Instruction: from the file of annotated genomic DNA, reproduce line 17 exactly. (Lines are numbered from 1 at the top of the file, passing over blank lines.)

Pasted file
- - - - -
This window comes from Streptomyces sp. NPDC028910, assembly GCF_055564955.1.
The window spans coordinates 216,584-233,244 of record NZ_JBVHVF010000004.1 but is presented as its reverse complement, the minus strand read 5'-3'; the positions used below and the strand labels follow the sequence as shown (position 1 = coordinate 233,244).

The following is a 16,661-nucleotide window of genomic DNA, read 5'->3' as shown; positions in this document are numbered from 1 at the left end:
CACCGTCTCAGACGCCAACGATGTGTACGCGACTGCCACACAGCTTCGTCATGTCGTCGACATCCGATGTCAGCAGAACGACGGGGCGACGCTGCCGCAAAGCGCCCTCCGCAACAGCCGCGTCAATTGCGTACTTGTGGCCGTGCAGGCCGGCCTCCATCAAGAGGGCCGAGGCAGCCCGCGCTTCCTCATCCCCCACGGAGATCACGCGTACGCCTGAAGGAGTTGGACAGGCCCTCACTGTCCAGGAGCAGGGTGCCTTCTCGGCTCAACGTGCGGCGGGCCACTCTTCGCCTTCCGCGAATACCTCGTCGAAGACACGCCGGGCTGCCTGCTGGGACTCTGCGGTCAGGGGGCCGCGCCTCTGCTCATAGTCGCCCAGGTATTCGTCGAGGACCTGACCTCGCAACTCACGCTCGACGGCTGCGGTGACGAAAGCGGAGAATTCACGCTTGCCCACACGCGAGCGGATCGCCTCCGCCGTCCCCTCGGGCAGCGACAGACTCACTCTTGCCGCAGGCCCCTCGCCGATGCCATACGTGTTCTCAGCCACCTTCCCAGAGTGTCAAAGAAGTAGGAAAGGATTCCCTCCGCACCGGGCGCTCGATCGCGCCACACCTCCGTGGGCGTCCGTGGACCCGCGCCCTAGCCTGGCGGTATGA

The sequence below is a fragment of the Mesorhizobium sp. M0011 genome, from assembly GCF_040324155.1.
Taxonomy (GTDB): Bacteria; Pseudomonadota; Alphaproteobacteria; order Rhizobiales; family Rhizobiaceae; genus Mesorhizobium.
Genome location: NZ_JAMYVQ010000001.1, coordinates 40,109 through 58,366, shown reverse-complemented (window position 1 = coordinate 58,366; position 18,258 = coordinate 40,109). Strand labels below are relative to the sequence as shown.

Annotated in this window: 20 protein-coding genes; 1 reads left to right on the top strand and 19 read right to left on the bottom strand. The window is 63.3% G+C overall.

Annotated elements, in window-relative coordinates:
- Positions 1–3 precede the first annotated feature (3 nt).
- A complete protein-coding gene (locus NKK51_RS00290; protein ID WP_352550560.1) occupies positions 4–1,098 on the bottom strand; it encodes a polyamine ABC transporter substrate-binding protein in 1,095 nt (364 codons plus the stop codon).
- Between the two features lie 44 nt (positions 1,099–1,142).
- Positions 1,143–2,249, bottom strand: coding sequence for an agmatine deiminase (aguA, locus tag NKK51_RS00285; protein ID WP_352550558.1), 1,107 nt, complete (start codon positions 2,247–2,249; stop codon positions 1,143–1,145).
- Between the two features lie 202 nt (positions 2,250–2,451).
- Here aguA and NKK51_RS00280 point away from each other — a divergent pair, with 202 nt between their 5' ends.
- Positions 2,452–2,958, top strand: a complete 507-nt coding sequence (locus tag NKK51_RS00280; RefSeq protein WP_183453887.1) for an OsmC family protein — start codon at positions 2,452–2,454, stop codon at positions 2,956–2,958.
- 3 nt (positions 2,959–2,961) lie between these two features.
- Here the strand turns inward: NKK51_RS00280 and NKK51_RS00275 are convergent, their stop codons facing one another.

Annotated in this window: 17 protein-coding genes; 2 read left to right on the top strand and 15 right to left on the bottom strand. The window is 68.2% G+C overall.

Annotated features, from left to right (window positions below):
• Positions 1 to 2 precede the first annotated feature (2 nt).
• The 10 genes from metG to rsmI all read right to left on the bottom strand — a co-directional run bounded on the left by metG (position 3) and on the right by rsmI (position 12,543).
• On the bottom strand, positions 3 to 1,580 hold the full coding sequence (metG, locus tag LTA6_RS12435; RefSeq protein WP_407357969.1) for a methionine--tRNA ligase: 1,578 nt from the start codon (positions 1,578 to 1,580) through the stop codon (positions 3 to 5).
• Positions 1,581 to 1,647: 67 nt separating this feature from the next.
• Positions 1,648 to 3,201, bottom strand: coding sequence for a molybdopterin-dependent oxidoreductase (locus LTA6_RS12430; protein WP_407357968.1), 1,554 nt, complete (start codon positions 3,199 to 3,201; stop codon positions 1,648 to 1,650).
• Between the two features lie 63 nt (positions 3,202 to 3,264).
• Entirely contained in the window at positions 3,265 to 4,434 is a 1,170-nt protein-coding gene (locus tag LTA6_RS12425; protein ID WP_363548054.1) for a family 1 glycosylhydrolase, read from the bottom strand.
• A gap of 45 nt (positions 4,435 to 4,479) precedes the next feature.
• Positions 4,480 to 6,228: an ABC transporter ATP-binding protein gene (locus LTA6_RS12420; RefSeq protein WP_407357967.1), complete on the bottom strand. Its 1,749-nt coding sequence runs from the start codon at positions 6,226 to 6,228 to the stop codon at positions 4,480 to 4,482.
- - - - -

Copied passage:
- 3 nt (positions 2,959–2,961) lie between these two features.